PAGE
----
“We applied to United Nations, and we just wanted any place to resettle and to be safe,” she said.
It wasn’t safe for her in Iraq, where there was violence in the streets. Still, she served as a primary care OB/GYN for 17 years before she left in 2007. She now lives in Erie, Pennsylvania, with her husband and the youngest of their three daughters.
In this country, her medical license is no longer valid.
“I miss being a doctor. I miss it so much,” said 51-year-old Sulaiman. “I (was) never meant to be a housewife.”
Sulaiman is one of many refugees — though no one knows exactly how many — who practiced medicine in their home countries. Many are now in low-skilled jobs, driving taxis and working in grocery stores.
“These are individuals who could be taking care of children with asthma and instead are working at a car wash,” he said.
But she ended up in the United States, where she must start her training from scratch.
“It’s a complete waste of people’s experience, talent and expertise,” Fernandez-Peña said.
Back to step one
Things began to turn around for Sulaiman starting in 2011 when her daughter’s principal suggested that she volunteer at school. She occasionally helped the school nurse take care of sick students, and other times, she toiled away in the cafeteria.
No longer idling at home, Sulaiman emerged from her depressed state and decided it was time to go back into medicine.
To do that, Sulaiman would have to apply to residency again — just like a medical student who has never practiced. Even if she gets into a program, it could require her to move across the country, away from the home she has re-established.
She would now be competing with thousands of newly minted doctors. She would also spend more than $5,000 preparing for and taking the exams.
To apply, foreign doctors must take a series of hours-long exams, studying for weeks or months in English, which may or may not be their first language.
Refugees may have additional struggles, advocates say. For example, many must leave their home countries on short notice, making it difficult for longtime doctors to track down old transcripts and records.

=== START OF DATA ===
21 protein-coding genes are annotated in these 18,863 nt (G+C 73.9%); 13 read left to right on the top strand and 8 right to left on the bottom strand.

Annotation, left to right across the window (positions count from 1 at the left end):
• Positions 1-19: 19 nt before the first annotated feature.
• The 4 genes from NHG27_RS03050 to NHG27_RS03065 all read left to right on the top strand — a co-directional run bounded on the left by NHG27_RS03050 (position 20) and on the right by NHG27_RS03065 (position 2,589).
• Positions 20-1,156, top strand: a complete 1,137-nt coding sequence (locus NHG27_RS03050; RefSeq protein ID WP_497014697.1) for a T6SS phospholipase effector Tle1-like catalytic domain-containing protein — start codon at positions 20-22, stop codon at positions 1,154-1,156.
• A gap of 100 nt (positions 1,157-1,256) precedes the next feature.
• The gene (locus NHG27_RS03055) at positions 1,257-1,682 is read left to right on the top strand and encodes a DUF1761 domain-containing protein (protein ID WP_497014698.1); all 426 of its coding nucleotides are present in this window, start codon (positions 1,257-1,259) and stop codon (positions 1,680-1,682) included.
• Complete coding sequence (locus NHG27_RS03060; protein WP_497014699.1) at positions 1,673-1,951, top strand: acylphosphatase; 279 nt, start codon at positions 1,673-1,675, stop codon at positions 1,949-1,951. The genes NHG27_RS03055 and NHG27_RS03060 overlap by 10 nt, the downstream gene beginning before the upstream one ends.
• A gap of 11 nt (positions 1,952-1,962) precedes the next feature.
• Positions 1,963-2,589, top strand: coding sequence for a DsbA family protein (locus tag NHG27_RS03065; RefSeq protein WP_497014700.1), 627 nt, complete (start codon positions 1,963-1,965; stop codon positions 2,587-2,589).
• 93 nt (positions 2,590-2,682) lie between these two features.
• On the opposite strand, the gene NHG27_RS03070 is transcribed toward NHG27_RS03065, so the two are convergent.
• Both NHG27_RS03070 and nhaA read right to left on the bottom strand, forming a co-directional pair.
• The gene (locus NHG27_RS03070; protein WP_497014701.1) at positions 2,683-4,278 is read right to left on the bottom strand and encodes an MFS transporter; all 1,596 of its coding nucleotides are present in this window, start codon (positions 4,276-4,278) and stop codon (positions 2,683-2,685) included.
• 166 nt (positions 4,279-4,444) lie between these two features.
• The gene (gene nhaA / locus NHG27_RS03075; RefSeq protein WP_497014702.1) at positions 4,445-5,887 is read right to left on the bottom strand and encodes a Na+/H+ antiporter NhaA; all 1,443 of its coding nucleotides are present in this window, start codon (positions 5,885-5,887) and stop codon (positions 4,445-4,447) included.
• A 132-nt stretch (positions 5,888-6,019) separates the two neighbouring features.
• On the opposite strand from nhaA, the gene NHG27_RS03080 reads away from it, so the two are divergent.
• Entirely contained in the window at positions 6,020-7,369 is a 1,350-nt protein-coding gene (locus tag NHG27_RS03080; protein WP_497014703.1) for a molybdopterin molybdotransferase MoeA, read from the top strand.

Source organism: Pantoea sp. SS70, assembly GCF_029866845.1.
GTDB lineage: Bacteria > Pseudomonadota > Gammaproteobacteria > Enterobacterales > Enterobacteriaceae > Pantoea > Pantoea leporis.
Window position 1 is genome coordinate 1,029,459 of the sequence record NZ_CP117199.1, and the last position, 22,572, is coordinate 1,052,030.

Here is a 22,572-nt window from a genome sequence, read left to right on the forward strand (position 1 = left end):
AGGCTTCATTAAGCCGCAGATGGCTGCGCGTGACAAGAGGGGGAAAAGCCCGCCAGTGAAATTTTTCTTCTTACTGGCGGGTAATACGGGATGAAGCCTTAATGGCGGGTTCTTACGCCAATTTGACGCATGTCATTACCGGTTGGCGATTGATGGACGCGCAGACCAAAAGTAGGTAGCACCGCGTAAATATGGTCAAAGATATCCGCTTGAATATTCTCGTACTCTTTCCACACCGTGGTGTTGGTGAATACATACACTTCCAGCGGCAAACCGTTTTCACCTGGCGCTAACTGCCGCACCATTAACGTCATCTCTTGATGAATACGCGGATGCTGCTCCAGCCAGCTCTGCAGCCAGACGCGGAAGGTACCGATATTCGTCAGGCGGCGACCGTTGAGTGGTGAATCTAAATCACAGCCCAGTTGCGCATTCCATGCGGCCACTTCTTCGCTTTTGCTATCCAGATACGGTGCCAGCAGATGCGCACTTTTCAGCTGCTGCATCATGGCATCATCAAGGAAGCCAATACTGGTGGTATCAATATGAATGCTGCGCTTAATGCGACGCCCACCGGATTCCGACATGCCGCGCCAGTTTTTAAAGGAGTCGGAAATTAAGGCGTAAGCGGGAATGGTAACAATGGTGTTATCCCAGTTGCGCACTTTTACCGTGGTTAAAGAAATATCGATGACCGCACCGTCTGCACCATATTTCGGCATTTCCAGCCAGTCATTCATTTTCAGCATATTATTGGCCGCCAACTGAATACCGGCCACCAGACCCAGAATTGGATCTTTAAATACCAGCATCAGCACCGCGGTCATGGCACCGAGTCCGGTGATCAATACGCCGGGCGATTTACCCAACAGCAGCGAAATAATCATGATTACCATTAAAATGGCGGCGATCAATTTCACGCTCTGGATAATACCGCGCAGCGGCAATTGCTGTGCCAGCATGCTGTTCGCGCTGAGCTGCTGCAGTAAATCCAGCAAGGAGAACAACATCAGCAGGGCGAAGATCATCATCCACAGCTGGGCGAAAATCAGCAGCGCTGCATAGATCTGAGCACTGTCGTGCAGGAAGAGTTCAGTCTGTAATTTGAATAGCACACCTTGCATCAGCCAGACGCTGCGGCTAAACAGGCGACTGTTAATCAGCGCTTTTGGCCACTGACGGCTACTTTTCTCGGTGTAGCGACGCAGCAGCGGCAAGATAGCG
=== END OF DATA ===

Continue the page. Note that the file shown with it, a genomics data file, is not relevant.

Sulaiman passed these exams and applied to residency in 2015 and 2016. She hasn’t even gotten an interview.
The rest of these positions were filled largely by foreign graduates and US citizens who studied abroad, many in Caribbean medical schools. But they have a much lower acceptance rate: just over 50%. For American-trained MDs, that rate jumps to 94%.
“I hear all the time there is shortage in doctors,” Sulaiman said. “We are just ready to help. We are ready to serve. Just give us a chance.”
Fernandez-Peña said that putting foreign-trained doctors to work in America is a no-brainer.
“Why not invest in this freebie?” he asked. “They’ve already been trained. We would be reaping the benefits that (another) country has spent money in training their work force.”
Ready to serve
Some experts have defended the long road to medicine in the US, saying that the process is necessary to ensure the best quality care.
Currently, he said, foreign-educated doctors in the United States come from nearly 2,000 medical schools in 160 countries.
“It is through this process that the public can be assured of a consistent level of health care,” Chaudhry said.
Other experts say that foreign-trained doctors may actually outperform their American peers in some ways.
“The majority is working in literally — I kid you not — in the McDonald’s and driving taxis,” Fernandez-Peña said of the doctors he has met through the Welcome Back Initiative.
Sulaiman, however, said she has no plans to back down.
“I’m so hopeful that one day I will be able to serve at least my community here,” Sulaiman said. “They did a lot for me, and I’d like to serve them.”